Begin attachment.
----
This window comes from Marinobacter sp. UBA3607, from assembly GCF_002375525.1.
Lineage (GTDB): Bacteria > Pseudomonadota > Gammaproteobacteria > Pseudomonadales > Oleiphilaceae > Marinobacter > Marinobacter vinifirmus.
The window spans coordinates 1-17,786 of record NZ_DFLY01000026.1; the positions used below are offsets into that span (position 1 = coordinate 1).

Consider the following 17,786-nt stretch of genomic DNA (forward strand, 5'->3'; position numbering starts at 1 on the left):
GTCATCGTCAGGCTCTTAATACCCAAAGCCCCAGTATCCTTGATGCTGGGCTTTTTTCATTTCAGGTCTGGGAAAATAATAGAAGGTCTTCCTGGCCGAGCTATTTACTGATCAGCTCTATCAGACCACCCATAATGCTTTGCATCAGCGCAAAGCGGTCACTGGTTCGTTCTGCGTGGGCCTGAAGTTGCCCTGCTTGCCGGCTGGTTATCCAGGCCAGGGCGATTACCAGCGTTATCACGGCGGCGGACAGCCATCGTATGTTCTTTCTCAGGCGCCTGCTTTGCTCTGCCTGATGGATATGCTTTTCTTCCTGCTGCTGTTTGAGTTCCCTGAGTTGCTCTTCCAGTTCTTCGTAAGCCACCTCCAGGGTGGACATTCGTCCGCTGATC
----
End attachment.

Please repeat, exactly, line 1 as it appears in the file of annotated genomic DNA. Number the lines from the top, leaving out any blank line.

This window comes from Marinobacter sp. UBA3607, from assembly GCF_002375525.1.